Second-generation antipsychotics are common candidates for the adjunctive treatment of major depressive disorder and for the
treatment of schizophrenia. However, unmet needs remain in the treatment of both disorders. Considering schizophrenia, antipsychotics
are the most common treatment and have demonstrated good efficacy. Still, side effects of these treatments are commonly reported
and may impact adherence to the medication and functioning in patients with schizophrenia. Regarding major depressive disorder,
despite the availability of several classes of antidepressants, many patients do not achieve remission. Adjunctive treatment with
antipsychotics may improve clinical and functional outcomes.
Compared with dopamine D2 receptor antagonism that is exhibited by most antipsychotics, partial agonism may result in improved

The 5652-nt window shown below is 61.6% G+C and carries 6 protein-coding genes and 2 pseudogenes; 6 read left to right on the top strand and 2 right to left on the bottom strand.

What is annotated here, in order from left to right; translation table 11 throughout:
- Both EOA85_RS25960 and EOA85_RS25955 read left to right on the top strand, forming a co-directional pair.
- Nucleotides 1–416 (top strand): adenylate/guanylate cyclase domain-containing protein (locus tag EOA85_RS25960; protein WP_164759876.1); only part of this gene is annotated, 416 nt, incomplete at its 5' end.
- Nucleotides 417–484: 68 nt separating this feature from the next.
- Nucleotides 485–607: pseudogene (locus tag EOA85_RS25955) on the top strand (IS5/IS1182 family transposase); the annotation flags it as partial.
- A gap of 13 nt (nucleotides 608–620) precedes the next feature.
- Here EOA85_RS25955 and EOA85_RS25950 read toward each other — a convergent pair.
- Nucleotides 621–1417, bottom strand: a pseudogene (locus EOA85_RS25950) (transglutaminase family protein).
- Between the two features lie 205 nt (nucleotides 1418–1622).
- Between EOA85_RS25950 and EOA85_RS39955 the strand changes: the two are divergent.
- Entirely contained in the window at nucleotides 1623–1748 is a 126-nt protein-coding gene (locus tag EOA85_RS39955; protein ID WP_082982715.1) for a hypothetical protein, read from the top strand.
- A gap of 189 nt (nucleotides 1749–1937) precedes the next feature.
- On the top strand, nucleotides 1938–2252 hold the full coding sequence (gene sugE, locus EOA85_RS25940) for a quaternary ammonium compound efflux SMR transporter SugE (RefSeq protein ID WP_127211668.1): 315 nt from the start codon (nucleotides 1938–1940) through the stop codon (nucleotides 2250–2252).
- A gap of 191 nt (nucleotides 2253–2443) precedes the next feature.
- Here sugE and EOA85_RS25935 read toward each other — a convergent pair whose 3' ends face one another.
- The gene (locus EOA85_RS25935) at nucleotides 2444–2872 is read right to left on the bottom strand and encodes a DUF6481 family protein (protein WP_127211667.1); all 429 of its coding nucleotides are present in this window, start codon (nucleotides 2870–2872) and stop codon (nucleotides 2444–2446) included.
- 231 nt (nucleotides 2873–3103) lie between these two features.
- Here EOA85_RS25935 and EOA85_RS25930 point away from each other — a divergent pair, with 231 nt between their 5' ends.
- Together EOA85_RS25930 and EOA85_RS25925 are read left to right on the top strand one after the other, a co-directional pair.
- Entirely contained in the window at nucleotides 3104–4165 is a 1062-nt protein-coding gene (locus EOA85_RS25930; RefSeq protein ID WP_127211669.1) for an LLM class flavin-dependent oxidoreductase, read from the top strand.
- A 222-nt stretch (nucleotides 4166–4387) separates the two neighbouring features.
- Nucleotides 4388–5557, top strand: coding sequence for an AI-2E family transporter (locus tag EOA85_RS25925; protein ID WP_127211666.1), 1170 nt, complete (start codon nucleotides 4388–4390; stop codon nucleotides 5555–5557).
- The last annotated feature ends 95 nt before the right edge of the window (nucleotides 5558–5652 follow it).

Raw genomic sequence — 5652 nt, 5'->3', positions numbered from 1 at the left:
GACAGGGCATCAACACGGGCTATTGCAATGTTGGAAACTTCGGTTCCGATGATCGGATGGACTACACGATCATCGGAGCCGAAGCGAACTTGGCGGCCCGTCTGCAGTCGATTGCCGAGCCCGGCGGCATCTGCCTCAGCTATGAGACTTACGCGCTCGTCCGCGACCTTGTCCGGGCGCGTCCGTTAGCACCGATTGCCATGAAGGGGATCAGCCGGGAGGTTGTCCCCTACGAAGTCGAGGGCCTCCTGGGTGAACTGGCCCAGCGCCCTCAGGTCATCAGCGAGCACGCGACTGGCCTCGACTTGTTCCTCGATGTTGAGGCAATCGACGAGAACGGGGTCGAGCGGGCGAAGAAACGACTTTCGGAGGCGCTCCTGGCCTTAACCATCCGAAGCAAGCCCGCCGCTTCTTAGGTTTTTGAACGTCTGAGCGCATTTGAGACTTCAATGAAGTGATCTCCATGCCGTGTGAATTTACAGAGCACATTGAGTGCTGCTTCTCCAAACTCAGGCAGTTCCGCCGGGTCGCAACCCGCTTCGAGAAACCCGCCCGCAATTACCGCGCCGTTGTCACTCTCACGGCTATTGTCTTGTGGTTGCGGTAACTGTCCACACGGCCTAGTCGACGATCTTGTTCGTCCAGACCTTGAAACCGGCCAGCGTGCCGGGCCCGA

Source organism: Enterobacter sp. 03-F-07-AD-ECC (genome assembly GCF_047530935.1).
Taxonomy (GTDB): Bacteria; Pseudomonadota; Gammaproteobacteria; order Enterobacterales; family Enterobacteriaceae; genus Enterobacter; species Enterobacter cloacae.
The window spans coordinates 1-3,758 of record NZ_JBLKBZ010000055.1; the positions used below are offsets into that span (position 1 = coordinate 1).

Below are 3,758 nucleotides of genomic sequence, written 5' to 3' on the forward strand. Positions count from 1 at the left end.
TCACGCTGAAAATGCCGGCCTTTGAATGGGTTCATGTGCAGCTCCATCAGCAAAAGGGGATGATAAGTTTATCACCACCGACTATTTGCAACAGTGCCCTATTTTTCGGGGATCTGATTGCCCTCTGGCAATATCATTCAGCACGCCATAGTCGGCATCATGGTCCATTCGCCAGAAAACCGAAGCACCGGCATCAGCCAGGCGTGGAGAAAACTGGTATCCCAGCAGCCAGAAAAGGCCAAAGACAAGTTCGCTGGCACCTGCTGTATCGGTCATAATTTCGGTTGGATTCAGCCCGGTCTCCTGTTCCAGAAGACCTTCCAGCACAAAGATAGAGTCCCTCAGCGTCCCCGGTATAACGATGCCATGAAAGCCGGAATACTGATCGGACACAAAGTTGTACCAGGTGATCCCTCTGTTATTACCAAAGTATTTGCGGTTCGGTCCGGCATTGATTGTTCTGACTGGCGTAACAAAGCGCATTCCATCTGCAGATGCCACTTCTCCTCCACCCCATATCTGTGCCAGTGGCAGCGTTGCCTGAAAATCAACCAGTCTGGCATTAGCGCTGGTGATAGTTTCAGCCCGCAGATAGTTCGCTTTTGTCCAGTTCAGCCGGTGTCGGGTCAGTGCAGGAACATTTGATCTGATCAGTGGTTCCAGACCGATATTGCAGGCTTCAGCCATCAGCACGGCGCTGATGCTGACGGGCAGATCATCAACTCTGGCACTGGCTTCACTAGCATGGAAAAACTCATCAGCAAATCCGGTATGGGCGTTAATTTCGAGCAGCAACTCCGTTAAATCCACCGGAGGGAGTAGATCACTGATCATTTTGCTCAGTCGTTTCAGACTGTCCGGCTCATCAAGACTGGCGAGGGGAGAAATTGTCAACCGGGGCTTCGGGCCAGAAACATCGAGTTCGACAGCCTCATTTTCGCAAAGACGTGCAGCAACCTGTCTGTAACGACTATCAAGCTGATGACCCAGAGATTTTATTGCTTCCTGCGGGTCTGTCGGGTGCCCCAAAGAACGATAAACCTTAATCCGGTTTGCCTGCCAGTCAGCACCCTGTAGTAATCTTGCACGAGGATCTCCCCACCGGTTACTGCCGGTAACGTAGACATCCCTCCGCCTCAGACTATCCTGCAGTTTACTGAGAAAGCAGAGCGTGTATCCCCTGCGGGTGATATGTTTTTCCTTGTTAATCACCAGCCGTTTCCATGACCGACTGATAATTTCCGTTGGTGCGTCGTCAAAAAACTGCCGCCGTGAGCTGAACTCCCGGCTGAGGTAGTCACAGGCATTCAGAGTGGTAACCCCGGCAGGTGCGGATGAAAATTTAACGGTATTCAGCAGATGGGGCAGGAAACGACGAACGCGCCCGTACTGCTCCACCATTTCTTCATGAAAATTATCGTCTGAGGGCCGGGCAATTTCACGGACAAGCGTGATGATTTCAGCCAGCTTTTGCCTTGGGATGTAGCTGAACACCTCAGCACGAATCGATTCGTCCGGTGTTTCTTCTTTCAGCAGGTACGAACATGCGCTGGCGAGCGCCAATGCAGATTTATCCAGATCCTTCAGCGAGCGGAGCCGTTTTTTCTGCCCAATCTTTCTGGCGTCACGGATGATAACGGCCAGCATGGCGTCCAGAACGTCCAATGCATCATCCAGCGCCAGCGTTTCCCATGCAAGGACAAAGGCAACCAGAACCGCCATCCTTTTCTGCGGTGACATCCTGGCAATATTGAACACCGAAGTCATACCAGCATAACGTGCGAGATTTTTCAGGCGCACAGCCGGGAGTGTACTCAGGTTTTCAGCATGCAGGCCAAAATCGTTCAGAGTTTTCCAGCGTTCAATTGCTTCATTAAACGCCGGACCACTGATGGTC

outcomes in major depressive disorder and in schizophrenia. Aripiprazole, cariprazine, and brexpiprazole have partial agonism at the
dopamine D2 receptor and could potentially overcome limitations associated with D2 antagonism. The objectives of this review were (1)
to discuss the goal of treatment with second-generation antipsychotics in major depressive disorder and schizophrenia, and the clinical
factors that should be considered, and (2) to examine the short- and long-term existing data on the efficacy and safety of D2 receptor
partial agonists (aripiprazole, cariprazine, and brexpiprazole) in the adjunctive treatment of major depressive disorder and in the
treatment of schizophrenia.